U.S. Publicizes its Strategy on Armenia Based Obviously on America’s Interests

By Harut Sassounian

Publisher, The California Courier

The United States Department of State posted on its website a lengthy document which described the American government’s strategy for relations with 175 countries, including, Armenia, Azerbaijan and Turkey, in the next four years. The 16-page section covering Armenia is dated May 4, 2022. The document is titled, “Integrated Country Strategy” (ICS).

The ICS sets goals and objectives through a coordinated and collaborative planning effort among Department of State, USAID, and other U.S. Government agencies with programming in Armenia. The document indicated that the main objective is the furthering of U.S. national interests. It made it clear that the goal of the United States government is to minimize the influence of Russia in Armenia, while maximizing U.S. interests. This is not surprising, as all countries attempt to increase their influence in the world. Given Russia vs. the West confrontation in the Ukraine war, U.S. antagonism to Russia has grown exponentially. This is confirmed by the document’s own statement: “The U.S. role has become more important as regional tensions increase following Russia’s invasion of Ukraine.”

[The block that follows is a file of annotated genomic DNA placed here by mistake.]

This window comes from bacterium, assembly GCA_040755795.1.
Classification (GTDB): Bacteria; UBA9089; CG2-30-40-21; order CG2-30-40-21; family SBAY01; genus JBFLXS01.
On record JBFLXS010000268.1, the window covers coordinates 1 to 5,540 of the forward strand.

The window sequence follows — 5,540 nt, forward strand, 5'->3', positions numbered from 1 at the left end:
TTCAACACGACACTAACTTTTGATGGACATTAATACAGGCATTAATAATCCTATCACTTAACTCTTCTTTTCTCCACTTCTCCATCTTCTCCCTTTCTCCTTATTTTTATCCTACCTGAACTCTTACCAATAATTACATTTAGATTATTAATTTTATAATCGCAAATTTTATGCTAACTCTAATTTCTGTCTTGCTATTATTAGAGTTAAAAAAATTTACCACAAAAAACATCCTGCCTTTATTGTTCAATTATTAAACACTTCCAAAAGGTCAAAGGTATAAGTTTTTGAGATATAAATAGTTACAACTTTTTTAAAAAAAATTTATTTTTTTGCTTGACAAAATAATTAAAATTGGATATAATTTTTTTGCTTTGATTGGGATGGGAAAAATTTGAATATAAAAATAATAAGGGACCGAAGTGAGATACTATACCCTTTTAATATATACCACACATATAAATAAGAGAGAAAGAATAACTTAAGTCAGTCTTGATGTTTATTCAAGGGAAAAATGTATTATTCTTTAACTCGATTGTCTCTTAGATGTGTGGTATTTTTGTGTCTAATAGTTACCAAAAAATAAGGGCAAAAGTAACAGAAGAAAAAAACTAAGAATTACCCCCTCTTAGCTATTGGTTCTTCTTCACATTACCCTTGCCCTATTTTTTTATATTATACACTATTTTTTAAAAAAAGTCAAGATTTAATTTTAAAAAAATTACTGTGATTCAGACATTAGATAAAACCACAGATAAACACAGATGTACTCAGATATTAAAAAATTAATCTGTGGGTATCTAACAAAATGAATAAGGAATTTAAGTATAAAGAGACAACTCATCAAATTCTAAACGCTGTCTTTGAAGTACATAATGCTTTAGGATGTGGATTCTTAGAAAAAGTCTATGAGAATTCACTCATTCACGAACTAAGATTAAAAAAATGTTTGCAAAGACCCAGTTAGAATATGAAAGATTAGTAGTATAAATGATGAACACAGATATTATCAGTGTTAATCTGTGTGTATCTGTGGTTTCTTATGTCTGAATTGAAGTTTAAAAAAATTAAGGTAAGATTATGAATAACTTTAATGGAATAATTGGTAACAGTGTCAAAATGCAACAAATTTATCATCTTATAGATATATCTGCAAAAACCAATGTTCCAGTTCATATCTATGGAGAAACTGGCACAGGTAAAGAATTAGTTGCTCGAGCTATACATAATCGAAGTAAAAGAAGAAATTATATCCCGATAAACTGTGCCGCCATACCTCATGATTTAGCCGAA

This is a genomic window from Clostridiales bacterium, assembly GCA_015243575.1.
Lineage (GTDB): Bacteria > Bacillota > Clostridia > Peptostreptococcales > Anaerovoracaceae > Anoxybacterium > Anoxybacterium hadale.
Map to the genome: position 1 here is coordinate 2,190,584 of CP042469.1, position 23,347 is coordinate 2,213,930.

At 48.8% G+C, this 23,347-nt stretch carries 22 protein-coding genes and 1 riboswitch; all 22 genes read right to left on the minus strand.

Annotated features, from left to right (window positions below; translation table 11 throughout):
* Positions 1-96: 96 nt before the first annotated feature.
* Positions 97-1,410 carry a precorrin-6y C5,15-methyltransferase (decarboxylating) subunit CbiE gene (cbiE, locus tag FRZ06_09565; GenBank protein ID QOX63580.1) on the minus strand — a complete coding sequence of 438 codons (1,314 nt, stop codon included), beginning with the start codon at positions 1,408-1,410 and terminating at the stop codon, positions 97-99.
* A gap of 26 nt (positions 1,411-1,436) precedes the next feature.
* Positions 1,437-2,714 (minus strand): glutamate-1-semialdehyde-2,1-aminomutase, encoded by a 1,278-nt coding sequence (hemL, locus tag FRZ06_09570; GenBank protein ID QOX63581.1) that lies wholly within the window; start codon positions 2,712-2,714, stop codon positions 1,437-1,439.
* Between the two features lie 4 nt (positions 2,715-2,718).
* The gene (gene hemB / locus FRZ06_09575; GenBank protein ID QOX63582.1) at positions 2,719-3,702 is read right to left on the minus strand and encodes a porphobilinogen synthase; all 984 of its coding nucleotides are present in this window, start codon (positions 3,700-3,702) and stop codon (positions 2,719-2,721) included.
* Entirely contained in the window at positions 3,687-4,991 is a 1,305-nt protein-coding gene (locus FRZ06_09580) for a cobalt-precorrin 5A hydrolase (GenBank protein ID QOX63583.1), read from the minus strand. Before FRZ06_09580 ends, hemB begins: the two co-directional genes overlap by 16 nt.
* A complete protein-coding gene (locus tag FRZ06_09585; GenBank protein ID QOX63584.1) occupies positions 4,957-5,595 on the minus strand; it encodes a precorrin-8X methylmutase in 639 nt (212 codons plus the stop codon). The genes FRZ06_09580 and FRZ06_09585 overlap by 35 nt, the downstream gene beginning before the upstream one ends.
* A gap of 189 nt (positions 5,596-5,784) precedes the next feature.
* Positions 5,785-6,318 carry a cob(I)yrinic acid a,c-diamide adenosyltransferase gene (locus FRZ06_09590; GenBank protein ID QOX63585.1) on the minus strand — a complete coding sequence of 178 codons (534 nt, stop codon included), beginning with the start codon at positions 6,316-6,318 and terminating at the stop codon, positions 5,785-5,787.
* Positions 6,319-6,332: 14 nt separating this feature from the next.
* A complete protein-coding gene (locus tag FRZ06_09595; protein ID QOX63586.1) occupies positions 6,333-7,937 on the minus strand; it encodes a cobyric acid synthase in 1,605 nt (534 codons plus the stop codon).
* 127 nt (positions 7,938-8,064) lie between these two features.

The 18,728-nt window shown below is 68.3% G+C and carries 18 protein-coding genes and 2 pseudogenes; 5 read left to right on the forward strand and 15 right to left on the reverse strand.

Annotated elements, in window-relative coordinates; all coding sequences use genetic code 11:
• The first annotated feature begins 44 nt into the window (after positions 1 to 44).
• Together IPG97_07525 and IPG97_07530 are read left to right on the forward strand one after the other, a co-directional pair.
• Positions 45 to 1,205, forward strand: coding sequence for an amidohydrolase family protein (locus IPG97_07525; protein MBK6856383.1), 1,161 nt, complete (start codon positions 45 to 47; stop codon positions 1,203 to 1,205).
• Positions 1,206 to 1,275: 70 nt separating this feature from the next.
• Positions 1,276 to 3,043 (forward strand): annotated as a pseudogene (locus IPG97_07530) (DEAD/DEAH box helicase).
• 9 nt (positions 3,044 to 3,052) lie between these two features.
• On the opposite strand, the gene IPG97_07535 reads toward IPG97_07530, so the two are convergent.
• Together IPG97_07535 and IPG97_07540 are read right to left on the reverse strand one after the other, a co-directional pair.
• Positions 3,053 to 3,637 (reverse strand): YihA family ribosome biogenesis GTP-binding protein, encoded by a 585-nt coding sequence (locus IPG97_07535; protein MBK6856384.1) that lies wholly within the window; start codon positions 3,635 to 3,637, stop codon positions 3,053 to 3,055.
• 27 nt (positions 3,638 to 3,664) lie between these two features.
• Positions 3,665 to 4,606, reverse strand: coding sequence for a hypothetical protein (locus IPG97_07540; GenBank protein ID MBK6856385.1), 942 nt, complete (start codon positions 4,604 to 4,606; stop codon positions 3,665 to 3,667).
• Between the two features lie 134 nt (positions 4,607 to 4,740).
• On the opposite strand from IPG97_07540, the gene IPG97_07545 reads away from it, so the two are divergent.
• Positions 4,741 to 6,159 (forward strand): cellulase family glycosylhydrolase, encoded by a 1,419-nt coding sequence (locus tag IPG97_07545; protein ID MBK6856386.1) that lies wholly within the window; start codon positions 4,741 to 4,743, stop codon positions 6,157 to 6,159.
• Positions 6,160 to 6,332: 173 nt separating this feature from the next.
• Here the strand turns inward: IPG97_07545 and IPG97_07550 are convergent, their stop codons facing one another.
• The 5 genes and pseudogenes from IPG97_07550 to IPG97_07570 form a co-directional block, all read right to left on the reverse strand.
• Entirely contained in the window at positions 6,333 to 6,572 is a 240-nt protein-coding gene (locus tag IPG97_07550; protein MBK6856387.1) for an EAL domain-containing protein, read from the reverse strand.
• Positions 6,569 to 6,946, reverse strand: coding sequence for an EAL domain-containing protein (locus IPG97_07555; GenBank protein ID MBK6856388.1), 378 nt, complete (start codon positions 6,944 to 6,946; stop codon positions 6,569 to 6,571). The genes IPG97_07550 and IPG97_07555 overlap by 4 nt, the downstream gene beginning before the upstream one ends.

In addition to its anti-Russia perspective, the United States drags Armenia into its hostility with China and Iran, further meddling in Armenia’s foreign relations. The document stated: “Strengthen the ability of partners and Allies to resist and counter influence operations and disinformation, particularly from Russia and the PRC [People’s Republic of China]; Counter Russian, PRC, Iranian, and other state, and non-state actors’ strategic, conventional, and hybrid threats and emerging disruptive technologies that threaten U.S. and European security in Europe and beyond.”

The U.S. document also disparaged Armenia’s membership in the Eurasian Economic Union since its other members are Belarus., Kazakhstan, Kyrgyzstan, and Russia. The document stated: “Armenia’s participation in the Eurasian Economic Union (EAEU) may limit trade with non-EAEU members as it conforms with poorly planned or implemented EAEU standards or imposes unclear documentation requirements.” The U.S. document concealed the fact that Armenia signed on March 1, 2021 “the European Union-Armenia Comprehensive and Enhanced Partnership Agreement (CEPA)” to enhance trade and other relations with European countries.

Likewise, the U.S. document disparaged Armenia’s membership in the military alliance of the Collective Security Treaty Organization since its other members are Belarus., Kazakhstan, Kyrgyzstan, Russia, and Tajikistan.